Slaithwaite Notes: Past and Present (1905) - Chapter XXVIII

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Chapter XXVIII. Old Malley

A sturdy and. an upright woman, with a strong will, a rich faith, and strong determination. The wonder was that one so marked should have married a man who, though much respected, was only weak when compared with his more energetic spouse. The old lady baked bread and went out with leeches, then largely recommended by the doctors to get bad blood away in disease, and she was as much in requisition as the medical man. Many are the times when one has seen the old lady with her pots going to a poorly house — to the youngster it was almost like going to a funeral; and often the two things went together, so that it left a gloomy effect on the mind. Sometimes when the dear old lady could not attend, the old man was given a chance, but he was not as expert as his wife. And, maybe, if there was a public-house near, he might have got a glass too much, and then would get a mild blessing when he got home. No; the people preferred the wife, for she could discourse about the scripture with the skill of a learned divine, and many are the consolations she would give, especially to those whom she called the elect. On this doctrine she was eminent, never missing a point or relenting an inch.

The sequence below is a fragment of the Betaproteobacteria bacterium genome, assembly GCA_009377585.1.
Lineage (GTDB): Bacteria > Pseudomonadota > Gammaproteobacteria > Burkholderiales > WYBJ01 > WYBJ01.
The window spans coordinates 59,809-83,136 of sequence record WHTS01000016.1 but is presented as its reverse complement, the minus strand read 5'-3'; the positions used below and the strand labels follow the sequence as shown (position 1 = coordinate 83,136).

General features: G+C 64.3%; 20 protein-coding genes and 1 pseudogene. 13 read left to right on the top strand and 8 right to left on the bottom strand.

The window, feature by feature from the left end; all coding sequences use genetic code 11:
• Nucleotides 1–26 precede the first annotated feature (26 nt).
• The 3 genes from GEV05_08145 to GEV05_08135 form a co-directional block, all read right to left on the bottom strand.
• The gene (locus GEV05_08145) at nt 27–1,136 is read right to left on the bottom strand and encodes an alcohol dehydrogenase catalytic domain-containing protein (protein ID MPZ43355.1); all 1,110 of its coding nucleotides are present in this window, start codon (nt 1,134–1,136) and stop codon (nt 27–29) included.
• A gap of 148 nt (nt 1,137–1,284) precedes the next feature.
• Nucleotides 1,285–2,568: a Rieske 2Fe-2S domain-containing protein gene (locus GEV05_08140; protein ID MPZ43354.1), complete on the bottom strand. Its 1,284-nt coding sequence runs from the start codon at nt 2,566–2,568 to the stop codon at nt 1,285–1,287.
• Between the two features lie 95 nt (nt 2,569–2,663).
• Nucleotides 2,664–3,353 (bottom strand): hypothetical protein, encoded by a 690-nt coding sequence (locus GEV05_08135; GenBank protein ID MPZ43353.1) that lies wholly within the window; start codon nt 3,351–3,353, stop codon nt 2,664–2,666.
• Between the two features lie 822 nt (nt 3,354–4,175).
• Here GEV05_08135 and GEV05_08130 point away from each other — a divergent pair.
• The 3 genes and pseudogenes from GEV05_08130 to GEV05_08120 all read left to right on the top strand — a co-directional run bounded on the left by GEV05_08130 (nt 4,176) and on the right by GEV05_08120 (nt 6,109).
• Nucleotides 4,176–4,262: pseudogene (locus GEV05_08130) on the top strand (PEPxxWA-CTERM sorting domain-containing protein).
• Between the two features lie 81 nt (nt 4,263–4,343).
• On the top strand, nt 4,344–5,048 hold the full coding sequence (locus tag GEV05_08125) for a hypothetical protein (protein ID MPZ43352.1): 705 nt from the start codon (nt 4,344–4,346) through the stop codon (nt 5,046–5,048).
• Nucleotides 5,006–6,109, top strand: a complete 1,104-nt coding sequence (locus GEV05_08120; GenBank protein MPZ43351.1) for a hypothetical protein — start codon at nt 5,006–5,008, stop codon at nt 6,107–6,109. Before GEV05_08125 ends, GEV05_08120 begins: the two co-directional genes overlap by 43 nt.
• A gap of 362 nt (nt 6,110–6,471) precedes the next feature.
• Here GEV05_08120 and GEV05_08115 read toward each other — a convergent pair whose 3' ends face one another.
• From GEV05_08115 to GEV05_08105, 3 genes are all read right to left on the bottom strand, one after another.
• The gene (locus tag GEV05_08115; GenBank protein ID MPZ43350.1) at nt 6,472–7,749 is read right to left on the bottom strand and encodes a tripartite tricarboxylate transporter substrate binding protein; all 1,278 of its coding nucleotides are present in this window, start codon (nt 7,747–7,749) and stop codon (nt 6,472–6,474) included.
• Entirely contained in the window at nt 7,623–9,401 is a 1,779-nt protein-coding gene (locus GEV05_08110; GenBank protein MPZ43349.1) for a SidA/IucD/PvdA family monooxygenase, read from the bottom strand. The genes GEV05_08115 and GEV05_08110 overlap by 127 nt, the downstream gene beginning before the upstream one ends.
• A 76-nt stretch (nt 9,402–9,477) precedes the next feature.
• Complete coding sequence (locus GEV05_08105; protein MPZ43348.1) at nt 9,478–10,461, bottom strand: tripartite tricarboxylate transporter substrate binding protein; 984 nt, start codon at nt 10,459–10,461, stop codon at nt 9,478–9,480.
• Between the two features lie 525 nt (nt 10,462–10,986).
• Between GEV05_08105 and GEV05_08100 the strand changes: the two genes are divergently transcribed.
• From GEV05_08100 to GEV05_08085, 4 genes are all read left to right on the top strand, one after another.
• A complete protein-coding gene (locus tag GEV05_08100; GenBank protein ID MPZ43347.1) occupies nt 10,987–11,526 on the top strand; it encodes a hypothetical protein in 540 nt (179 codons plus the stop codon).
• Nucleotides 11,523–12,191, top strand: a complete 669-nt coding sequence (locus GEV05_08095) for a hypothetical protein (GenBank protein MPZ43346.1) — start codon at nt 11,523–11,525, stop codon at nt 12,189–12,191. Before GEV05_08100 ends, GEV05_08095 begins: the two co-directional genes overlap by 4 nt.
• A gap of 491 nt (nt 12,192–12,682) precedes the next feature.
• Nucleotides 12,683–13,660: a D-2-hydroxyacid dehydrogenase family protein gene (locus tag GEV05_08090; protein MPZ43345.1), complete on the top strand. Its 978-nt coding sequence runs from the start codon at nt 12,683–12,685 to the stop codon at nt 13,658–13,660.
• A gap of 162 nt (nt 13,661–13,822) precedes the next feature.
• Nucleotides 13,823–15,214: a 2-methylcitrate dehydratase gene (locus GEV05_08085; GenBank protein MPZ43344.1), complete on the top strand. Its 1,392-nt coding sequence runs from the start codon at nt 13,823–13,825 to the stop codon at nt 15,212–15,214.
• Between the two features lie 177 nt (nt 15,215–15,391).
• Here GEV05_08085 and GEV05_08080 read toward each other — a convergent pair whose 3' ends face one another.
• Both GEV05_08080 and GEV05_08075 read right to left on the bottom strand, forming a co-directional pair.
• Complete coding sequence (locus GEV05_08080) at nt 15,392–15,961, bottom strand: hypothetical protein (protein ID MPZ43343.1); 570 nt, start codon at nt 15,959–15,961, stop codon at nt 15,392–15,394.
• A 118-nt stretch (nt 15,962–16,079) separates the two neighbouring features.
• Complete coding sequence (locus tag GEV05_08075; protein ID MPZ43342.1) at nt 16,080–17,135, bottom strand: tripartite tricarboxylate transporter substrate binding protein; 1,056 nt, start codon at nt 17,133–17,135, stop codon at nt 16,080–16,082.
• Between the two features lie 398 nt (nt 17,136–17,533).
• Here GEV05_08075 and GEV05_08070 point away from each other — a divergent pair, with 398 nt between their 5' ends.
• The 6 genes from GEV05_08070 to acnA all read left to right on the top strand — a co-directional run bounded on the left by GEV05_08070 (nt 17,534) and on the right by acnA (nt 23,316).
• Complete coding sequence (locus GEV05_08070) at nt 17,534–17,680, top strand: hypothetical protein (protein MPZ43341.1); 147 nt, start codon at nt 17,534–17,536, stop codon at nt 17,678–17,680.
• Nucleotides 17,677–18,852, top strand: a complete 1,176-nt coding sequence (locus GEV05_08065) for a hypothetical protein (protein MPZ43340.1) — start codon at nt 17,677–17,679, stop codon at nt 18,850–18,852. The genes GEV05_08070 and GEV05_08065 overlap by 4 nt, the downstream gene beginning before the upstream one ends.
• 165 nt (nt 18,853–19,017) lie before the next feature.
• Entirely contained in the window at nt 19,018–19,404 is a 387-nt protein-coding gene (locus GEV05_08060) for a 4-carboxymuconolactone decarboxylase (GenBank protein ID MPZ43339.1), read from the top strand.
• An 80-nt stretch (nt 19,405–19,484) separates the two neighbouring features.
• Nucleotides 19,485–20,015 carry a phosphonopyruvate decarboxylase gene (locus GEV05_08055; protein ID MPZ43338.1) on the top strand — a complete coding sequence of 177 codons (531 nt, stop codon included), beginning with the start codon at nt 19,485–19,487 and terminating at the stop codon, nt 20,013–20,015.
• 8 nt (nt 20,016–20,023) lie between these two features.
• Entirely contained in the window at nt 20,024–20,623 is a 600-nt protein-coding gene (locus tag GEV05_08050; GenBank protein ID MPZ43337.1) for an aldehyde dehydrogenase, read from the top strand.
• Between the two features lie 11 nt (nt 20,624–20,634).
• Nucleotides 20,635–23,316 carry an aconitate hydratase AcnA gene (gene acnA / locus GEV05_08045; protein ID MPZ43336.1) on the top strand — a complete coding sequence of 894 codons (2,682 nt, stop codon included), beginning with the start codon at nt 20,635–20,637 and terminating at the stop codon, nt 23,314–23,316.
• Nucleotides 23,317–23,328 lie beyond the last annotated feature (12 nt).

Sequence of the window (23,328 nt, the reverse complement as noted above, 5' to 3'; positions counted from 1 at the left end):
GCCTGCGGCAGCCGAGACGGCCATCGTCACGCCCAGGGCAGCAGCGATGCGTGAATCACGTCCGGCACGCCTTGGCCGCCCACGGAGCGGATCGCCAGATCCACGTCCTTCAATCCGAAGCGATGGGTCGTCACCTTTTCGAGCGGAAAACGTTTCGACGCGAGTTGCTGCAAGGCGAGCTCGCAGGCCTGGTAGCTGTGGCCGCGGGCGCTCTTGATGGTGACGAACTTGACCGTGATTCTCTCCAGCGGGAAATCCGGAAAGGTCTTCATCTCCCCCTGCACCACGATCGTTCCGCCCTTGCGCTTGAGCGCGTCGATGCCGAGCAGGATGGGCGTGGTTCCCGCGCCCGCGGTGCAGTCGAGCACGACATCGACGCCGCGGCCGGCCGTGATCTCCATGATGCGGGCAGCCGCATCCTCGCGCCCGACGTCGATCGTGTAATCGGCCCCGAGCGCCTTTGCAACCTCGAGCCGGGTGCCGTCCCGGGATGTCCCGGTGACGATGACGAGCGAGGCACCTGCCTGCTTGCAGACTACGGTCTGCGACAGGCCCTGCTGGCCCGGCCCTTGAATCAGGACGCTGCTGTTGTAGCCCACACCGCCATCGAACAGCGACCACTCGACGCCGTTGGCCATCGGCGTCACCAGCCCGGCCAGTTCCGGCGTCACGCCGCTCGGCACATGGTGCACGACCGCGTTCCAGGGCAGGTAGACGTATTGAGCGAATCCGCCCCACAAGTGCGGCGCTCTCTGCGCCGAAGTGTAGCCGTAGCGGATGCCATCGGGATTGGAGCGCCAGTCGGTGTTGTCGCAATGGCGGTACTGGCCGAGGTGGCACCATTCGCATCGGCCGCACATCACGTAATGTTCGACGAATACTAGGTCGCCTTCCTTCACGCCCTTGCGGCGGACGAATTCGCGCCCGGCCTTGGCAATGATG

Such was the way with a number of people at that time. Gadsby had left a strong mark behind by his eloquent preaching on these hillsides, which stuck to old Malley strongly. She would talk to you at the door of her little baking shop at Hollins Row as long as ever she could spare time from her bread about the faith delivered to the saints. Then the old man (her husband) in some moods, coming home, would knock it all out again. It was an exclusive doctrine, but if you happened (as in my case) to be the child of one who went to her chapel, it made all the difference in the world. You had the best of bread to eat, and the strongest of leeches to get you well again.

It is a little world, but there is a greater beyond. When we get there we shall see whether “Malley” of the old or the newer faith was the better, but let us hope that both have led sinners to salvation.

Continue to Chapter XXIX. Tom Kirk...

Slaithwaite Notes: Past and Present (1905) by John Sugden

Slaithwaite Notes: Past and Present (1905) - Chapter XXVIII


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